The two species choose habitats adaptively. The limnetic species captures more food per strike and has a higher energetic intake rate than the benthic species in open water. The benthic species captures more food per strike and has a higher energetic intake rate than the limnetic species in the benthic habitat (Schluter 1993). Within species, the benthic species has a higher food capture rate in the benthic habitat than in open water; the limnetic species has approximately equal feeding rates in both habitats. Coadaptations between morphology and behavior contribute to the species-specific performances in the two habitats. In open water, the fish lunge at prey using characteristic "S-start" strikes; in the benthic habitat, they take mouthfuls of sediment. The limnetic species' slender body makes it much better at "S-start" strikes, while the wide mouth of the benthic species allows it to take bigger mouthfuls of sediment. These differences in foraging performance translate into differences in individual growth rates. The benthic species grows about twice as fast as the limnetic species when both species feed in the benthic habitat; the limnetic species grows twice as fast as the benthic species when both feed in open water (Schluter 1995). Interestingly, hybrids have intermediate characteristics and thrive in the laboratory, yet they grow only 73% as fast as either parent species in the wild (Hatfield and Schluter 1999).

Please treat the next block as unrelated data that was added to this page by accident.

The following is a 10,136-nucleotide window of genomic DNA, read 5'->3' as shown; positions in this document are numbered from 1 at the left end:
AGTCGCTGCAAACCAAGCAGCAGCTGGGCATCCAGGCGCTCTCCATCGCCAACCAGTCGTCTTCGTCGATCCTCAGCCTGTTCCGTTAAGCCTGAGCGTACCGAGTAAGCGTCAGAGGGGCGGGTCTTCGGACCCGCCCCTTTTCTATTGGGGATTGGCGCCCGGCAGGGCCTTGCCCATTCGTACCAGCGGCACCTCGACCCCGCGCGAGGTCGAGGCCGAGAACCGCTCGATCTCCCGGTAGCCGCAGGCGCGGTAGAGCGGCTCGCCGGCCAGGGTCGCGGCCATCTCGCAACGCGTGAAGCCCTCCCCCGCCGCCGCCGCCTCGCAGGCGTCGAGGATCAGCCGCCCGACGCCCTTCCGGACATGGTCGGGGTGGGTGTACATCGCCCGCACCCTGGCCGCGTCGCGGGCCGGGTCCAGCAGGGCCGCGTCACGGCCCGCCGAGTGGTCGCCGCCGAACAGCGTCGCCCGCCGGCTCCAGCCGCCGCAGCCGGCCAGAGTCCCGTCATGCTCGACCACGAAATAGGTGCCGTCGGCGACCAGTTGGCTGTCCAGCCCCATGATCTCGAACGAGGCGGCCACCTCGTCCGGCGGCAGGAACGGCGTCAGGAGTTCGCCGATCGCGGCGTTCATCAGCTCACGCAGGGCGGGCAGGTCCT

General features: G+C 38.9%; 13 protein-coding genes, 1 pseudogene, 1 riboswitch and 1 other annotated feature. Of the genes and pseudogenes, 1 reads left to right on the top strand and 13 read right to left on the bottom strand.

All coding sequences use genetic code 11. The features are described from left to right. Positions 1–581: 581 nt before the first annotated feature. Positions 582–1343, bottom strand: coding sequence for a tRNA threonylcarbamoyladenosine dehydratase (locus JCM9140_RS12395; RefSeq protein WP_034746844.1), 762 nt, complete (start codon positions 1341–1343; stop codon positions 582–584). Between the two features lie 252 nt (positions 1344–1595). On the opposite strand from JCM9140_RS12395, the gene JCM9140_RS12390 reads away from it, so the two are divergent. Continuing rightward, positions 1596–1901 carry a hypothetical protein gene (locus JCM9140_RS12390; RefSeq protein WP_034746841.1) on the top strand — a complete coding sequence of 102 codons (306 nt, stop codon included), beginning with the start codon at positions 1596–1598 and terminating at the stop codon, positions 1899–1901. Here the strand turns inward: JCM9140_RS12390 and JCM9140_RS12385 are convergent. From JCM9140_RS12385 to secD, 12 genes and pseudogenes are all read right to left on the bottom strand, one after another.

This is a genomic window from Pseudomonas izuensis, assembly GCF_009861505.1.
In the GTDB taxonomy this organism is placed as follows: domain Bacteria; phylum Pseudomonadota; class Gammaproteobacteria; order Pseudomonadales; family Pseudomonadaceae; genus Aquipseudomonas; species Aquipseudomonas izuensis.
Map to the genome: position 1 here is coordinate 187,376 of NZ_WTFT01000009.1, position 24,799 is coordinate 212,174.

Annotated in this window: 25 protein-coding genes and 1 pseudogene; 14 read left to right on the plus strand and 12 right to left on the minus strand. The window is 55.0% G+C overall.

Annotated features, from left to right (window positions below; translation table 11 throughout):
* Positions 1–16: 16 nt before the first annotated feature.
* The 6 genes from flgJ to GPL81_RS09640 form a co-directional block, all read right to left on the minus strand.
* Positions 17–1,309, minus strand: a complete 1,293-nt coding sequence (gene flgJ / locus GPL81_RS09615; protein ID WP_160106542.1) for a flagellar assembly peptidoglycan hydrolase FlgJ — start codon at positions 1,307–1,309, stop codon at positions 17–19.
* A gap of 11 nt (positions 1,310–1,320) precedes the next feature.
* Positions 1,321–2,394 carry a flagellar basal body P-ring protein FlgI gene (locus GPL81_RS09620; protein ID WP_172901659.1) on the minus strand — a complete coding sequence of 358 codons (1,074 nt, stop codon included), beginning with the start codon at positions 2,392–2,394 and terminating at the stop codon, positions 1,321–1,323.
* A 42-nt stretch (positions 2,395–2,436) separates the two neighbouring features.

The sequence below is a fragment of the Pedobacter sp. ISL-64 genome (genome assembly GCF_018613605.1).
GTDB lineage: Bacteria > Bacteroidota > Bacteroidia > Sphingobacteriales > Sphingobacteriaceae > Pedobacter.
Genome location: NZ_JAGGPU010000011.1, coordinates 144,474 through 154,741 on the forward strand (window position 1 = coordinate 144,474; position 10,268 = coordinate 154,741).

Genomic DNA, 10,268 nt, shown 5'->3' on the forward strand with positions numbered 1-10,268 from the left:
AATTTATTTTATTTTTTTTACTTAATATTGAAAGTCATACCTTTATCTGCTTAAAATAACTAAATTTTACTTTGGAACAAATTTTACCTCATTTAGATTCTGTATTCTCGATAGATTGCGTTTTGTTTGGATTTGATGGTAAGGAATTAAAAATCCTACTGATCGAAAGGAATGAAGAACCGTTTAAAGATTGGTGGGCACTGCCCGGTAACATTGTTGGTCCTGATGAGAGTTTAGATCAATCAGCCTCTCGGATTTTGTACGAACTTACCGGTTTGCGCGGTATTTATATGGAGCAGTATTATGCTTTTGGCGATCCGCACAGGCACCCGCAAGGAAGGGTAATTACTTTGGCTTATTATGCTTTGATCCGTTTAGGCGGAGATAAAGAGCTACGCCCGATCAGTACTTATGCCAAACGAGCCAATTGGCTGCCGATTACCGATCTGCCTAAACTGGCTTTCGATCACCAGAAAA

In addition to their behaviorally flexible food capture strategies for each habitat, the sticklebacks' morphology exhibits adaptive phenotypic plasticity (Day et al. 1994). When Day et al. fed each species its competitor's diet, it developed morphological features that more closely resembled those of the competitor, especially in the length of the gill rakers and in head depth. The limnetic species showed greater plasticity, consistent with its more opportunistic habitat use, and less skewed habitat-specific feeding rates. Yet, even when fed the competitor's diet, the two species remain morphologically distinct, suggesting that many of the differences between them are fixed and heritable. Reaction norm is a term often used to describe the interaction between genes and environment in determining an organism's phenotype. It formalizes the idea of phenotypic plasticity. While both sticklebacks exhibit appropriate and similarly directed phenotypic plasticity, they each exhibit this plasticity according to a distinct and species-specific reaction norm.